Tony Gwynn: Early season surprises
A day after snapping a three-game losing streak, Guerrero and the Angels try to earn a split of their four-game series with the Baltimore Orioles on Monday at Camden Yards.
Guerrero, who has hit more than 30 home runs in every season since 1998, entered Sunday’s game with a .425 batting average but no extra-base hits since homering on opening day. He changed that with a 3-for-5 effort, including homers in the first and seventh innings of a game the Angels won 9-3.
“Every time I go up to the plate all I am looking for is to make solid contact. That will never change regardless of whether I have one home run or no home runs,” Guerrero said through an interpreter after improving his season average to .444. “I never go up looking for the home run.”
Sunday’s nine runs and 13 hits were both season highs for Los Angeles (6-6). Guerrero’s first-inning solo shot marked the eighth time in 12 games the Angels scored at least once in the opening frame.
While Guerrero’s power had been absent since opening day, so had the speed of utilityman Chone Figgins. Figgins, whose 62 stolen bases led the major leagues last season, swiped his first bag Sunday since the April 3 opener. He also added his first homer of the season, a three-run shot in the eighth inning.
Jeff Weaver takes the mound seeking his first win in an Angels uniform after a pair of unimpressive outings. The 29-year-old right-hander, signed as a free agent after spending the last two seasons with the Dodgers, earned one loss in his first two starts while allowing nine runs and 18 hits in 12 1-3 innings.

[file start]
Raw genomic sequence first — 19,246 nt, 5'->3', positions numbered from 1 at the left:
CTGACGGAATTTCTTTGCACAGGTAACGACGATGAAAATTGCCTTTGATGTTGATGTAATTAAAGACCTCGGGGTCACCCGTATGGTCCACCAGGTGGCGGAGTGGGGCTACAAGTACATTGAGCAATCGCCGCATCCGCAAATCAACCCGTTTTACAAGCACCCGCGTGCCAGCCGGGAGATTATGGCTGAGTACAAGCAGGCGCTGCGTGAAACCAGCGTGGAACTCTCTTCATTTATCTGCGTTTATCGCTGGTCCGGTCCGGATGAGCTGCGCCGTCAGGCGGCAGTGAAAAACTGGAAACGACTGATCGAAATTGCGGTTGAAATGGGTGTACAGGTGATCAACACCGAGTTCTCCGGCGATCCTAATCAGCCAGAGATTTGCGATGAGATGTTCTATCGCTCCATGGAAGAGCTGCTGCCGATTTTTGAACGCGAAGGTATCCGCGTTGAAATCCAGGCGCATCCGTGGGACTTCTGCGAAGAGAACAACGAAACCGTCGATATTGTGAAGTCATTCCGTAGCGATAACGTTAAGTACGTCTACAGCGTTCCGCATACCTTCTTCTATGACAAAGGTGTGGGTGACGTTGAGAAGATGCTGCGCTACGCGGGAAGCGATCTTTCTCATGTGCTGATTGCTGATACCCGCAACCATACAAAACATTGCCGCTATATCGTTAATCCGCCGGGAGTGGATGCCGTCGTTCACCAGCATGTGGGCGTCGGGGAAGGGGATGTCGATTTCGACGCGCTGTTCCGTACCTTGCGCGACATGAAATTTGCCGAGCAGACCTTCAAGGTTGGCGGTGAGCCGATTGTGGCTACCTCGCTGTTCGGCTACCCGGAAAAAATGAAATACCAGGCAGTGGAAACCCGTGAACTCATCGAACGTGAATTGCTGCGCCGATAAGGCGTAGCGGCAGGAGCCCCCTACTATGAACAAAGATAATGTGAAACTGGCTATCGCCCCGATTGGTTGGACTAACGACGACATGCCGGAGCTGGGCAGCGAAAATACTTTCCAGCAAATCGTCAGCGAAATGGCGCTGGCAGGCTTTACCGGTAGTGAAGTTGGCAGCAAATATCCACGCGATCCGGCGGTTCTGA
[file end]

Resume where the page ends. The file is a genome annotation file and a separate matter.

He is 3-3 with a 4.36 ERA against the Orioles, though he has not faced them since 2003 when he pitched for the New York Yankees.
Baltimore (7-6) simply hopes starter Daniel Cabrera can throw the ball over the plate. Cabrera has walked 16 batters in 6 1-3 innings through two outings this season. He issued a career-high nine free passes last Wednesday at Tampa Bay after walking seven and allowing seven runs in just 1 1-3 innings in his season debut, April 7 at Boston.
“I have confidence in myself,” Cabrera said. “Every pitch I make, I try to do the best I can. If you don’t have good location, what can I do?”
When he does have his location, the hard-throwing Cabrera can be difficult to hit. He held right-handed batters to a .174 average last season—the lowest by a pitcher making 25 or more starts since Nolan Ryan’s .157 in 1991—and struck out 10 Devil Rays in five innings in Wednesday’s matchup.
“He showed signs of being outstanding and then turn around and couldn’t find the plate,” Orioles manager Sam Perlozzo said. “Ten strikeouts, nine walks, pretty amazing.”
Miguel Tejada went 3-for-4 Sunday, raising his season average to .365 with his second consecutive multihit game. The shortstop’s career batting average against the Angels is just .259, but he is batting .395 in 18 games versus Los Angeles since joining the Orioles in 2004.